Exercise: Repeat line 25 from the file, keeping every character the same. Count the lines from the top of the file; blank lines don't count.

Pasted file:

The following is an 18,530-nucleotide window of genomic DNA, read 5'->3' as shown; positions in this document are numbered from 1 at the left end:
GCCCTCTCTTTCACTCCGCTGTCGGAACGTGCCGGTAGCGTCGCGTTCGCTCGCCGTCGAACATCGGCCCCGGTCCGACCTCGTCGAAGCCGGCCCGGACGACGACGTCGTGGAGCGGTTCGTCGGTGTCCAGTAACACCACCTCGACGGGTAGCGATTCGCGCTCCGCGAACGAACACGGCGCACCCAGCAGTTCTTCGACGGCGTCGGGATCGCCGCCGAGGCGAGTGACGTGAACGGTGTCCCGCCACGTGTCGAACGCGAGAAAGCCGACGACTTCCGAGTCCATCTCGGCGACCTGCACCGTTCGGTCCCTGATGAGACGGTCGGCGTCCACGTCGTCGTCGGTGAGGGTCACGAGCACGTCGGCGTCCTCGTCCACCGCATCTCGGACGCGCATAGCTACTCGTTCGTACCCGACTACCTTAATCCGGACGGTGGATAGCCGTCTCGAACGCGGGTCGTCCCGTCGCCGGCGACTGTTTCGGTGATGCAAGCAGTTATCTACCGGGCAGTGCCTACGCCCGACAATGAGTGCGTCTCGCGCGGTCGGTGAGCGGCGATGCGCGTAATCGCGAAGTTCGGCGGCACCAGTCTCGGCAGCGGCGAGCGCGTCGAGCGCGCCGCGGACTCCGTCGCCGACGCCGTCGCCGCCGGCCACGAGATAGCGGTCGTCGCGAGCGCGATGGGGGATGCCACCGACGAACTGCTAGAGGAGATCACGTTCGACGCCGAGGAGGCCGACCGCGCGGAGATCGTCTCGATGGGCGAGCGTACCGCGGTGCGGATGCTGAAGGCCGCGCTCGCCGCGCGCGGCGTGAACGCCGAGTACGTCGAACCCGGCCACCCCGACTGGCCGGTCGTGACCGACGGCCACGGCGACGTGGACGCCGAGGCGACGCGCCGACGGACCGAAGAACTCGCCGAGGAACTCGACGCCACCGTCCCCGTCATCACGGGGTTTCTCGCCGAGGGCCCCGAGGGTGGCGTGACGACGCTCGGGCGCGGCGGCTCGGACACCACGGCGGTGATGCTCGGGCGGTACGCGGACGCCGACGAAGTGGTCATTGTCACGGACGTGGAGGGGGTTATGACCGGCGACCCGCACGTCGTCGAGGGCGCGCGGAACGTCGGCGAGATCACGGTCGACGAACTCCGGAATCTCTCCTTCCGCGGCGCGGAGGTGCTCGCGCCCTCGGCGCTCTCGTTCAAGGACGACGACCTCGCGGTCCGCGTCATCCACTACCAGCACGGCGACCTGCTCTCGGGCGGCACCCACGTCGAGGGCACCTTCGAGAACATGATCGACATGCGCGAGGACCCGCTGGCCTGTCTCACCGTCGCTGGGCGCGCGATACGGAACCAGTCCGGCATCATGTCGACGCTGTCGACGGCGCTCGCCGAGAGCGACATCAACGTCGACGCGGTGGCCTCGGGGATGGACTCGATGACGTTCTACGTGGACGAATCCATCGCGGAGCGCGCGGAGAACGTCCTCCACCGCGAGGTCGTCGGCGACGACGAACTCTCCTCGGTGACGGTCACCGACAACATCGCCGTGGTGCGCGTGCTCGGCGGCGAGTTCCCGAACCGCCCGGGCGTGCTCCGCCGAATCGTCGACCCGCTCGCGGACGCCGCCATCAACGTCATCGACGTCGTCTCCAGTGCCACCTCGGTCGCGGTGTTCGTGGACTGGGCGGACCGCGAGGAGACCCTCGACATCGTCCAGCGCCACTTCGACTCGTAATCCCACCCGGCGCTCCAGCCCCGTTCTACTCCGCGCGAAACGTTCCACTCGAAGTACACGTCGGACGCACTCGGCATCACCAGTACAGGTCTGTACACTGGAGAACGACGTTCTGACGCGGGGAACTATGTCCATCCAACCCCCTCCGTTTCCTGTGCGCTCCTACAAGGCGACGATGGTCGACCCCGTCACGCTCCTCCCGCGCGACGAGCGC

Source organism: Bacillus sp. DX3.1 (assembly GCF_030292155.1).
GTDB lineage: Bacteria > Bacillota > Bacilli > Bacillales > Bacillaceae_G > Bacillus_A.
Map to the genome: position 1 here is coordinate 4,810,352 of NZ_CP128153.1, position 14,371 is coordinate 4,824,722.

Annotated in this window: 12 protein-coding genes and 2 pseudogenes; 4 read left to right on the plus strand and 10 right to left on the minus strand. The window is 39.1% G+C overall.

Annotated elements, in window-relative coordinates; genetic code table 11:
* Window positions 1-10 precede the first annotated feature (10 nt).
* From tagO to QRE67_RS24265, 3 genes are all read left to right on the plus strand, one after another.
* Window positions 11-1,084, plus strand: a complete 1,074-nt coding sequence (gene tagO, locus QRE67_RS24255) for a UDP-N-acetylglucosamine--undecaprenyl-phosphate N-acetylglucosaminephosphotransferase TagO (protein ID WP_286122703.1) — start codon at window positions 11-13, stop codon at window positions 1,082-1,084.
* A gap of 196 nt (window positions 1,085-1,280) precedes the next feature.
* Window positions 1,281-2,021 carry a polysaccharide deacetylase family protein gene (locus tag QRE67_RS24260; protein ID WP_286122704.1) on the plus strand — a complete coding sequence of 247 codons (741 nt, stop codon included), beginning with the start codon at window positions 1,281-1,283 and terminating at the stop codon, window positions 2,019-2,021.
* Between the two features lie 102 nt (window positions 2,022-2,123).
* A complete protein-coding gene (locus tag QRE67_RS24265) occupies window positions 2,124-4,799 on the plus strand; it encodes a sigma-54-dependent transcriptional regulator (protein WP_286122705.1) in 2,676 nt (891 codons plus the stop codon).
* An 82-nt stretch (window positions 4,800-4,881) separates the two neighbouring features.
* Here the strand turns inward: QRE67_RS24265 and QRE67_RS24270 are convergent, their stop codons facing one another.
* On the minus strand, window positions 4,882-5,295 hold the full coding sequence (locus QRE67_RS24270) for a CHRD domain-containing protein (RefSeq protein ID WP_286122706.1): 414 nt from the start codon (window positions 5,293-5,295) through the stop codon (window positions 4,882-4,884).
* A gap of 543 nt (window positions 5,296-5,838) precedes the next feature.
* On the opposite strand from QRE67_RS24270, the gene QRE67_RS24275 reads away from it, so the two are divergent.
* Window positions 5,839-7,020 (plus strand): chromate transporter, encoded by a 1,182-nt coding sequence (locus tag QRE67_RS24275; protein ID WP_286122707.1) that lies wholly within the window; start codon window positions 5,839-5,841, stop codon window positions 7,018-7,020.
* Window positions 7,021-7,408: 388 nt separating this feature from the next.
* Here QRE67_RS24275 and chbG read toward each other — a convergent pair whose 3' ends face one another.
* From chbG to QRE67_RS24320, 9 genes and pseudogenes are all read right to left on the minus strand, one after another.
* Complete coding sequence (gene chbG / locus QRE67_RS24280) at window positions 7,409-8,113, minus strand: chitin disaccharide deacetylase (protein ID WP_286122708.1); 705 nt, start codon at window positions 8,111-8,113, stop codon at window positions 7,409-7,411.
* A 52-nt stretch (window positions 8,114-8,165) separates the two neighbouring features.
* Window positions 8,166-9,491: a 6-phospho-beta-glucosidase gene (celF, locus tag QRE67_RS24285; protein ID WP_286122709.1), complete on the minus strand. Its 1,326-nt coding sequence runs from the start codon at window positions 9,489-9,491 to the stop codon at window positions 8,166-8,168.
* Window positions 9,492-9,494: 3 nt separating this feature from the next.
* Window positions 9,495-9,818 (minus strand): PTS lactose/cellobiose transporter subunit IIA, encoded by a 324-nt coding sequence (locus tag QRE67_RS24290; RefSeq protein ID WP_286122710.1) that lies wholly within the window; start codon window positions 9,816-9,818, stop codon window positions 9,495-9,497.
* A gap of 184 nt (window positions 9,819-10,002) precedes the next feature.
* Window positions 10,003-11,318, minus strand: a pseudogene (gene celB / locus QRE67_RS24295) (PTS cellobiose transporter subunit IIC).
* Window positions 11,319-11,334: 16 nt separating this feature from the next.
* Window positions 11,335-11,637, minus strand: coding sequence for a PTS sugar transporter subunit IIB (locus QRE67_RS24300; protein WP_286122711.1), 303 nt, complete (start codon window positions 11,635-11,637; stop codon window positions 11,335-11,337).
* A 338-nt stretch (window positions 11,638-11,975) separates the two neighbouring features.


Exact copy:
* A 52-nt stretch (window positions 8,114-8,165) separates the two neighbouring features.